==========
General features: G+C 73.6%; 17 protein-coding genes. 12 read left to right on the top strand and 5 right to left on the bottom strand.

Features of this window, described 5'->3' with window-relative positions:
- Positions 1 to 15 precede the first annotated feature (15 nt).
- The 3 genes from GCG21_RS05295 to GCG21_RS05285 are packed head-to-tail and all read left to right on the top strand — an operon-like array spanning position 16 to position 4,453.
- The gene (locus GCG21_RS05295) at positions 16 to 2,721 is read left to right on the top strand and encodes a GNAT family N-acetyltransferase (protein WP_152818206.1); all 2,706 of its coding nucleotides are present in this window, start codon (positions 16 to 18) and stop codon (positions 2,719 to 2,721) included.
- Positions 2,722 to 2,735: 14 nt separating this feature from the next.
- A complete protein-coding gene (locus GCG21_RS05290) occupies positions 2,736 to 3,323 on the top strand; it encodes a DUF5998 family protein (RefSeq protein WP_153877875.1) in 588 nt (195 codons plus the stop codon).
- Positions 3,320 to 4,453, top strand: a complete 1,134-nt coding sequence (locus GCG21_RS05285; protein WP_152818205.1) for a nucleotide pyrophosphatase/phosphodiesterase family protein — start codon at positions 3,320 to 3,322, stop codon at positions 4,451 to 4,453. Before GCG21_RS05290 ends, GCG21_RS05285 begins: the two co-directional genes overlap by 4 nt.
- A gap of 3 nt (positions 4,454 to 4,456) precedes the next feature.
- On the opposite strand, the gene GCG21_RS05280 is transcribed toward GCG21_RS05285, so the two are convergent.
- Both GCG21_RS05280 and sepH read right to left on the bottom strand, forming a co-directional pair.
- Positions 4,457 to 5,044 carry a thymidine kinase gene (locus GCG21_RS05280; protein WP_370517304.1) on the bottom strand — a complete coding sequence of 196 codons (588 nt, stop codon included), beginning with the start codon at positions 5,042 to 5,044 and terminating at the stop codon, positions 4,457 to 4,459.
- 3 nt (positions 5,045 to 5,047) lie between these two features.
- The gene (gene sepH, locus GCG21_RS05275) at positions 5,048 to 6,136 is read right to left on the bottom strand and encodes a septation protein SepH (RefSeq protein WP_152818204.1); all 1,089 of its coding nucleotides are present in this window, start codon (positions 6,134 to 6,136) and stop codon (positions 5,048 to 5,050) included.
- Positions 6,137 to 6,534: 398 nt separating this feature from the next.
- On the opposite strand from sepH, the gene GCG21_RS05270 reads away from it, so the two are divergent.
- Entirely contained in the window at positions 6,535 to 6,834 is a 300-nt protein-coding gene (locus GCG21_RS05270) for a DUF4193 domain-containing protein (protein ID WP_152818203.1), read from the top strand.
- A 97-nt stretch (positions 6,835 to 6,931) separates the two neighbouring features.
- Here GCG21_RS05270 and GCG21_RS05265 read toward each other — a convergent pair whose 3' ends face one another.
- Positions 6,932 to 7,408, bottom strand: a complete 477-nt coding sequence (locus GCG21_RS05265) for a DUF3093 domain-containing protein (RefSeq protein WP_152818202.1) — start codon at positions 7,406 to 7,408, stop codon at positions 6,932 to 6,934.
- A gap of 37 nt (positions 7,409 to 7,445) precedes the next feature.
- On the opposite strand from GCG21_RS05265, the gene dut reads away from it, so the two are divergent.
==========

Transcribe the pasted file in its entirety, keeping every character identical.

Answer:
General features: G+C 73.6%; 17 protein-coding genes. 12 read left to right on the top strand and 5 right to left on the bottom strand.

Features of this window, described 5'->3' with window-relative positions:
- Positions 1 to 15 precede the first annotated feature (15 nt).
- The 3 genes from GCG21_RS05295 to GCG21_RS05285 are packed head-to-tail and all read left to right on the top strand — an operon-like array spanning position 16 to position 4,453.
- The gene (locus GCG21_RS05295) at positions 16 to 2,721 is read left to right on the top strand and encodes a GNAT family N-acetyltransferase (protein WP_152818206.1); all 2,706 of its coding nucleotides are present in this window, start codon (positions 16 to 18) and stop codon (positions 2,719 to 2,721) included.
- Positions 2,722 to 2,735: 14 nt separating this feature from the next.
- A complete protein-coding gene (locus GCG21_RS05290) occupies positions 2,736 to 3,323 on the top strand; it encodes a DUF5998 family protein (RefSeq protein WP_153877875.1) in 588 nt (195 codons plus the stop codon).
- Positions 3,320 to 4,453, top strand: a complete 1,134-nt coding sequence (locus GCG21_RS05285; protein WP_152818205.1) for a nucleotide pyrophosphatase/phosphodiesterase family protein — start codon at positions 3,320 to 3,322, stop codon at positions 4,451 to 4,453. Before GCG21_RS05290 ends, GCG21_RS05285 begins: the two co-directional genes overlap by 4 nt.
- A gap of 3 nt (positions 4,454 to 4,456) precedes the next feature.
- On the opposite strand, the gene GCG21_RS05280 is transcribed toward GCG21_RS05285, so the two are convergent.
- Both GCG21_RS05280 and sepH read right to left on the bottom strand, forming a co-directional pair.
- Positions 4,457 to 5,044 carry a thymidine kinase gene (locus GCG21_RS05280; protein WP_370517304.1) on the bottom strand — a complete coding sequence of 196 codons (588 nt, stop codon included), beginning with the start codon at positions 5,042 to 5,044 and terminating at the stop codon, positions 4,457 to 4,459.
- 3 nt (positions 5,045 to 5,047) lie between these two features.
- The gene (gene sepH, locus GCG21_RS05275) at positions 5,048 to 6,136 is read right to left on the bottom strand and encodes a septation protein SepH (RefSeq protein WP_152818204.1); all 1,089 of its coding nucleotides are present in this window, start codon (positions 6,134 to 6,136) and stop codon (positions 5,048 to 5,050) included.
- Positions 6,137 to 6,534: 398 nt separating this feature from the next.
- On the opposite strand from sepH, the gene GCG21_RS05270 reads away from it, so the two are divergent.
- Entirely contained in the window at positions 6,535 to 6,834 is a 300-nt protein-coding gene (locus GCG21_RS05270) for a DUF4193 domain-containing protein (protein ID WP_152818203.1), read from the top strand.
- A 97-nt stretch (positions 6,835 to 6,931) separates the two neighbouring features.
- Here GCG21_RS05270 and GCG21_RS05265 read toward each other — a convergent pair whose 3' ends face one another.
- Positions 6,932 to 7,408, bottom strand: a complete 477-nt coding sequence (locus GCG21_RS05265) for a DUF3093 domain-containing protein (RefSeq protein WP_152818202.1) — start codon at positions 7,406 to 7,408, stop codon at positions 6,932 to 6,934.
- A gap of 37 nt (positions 7,409 to 7,445) precedes the next feature.
- On the opposite strand from GCG21_RS05265, the gene dut reads away from it, so the two are divergent.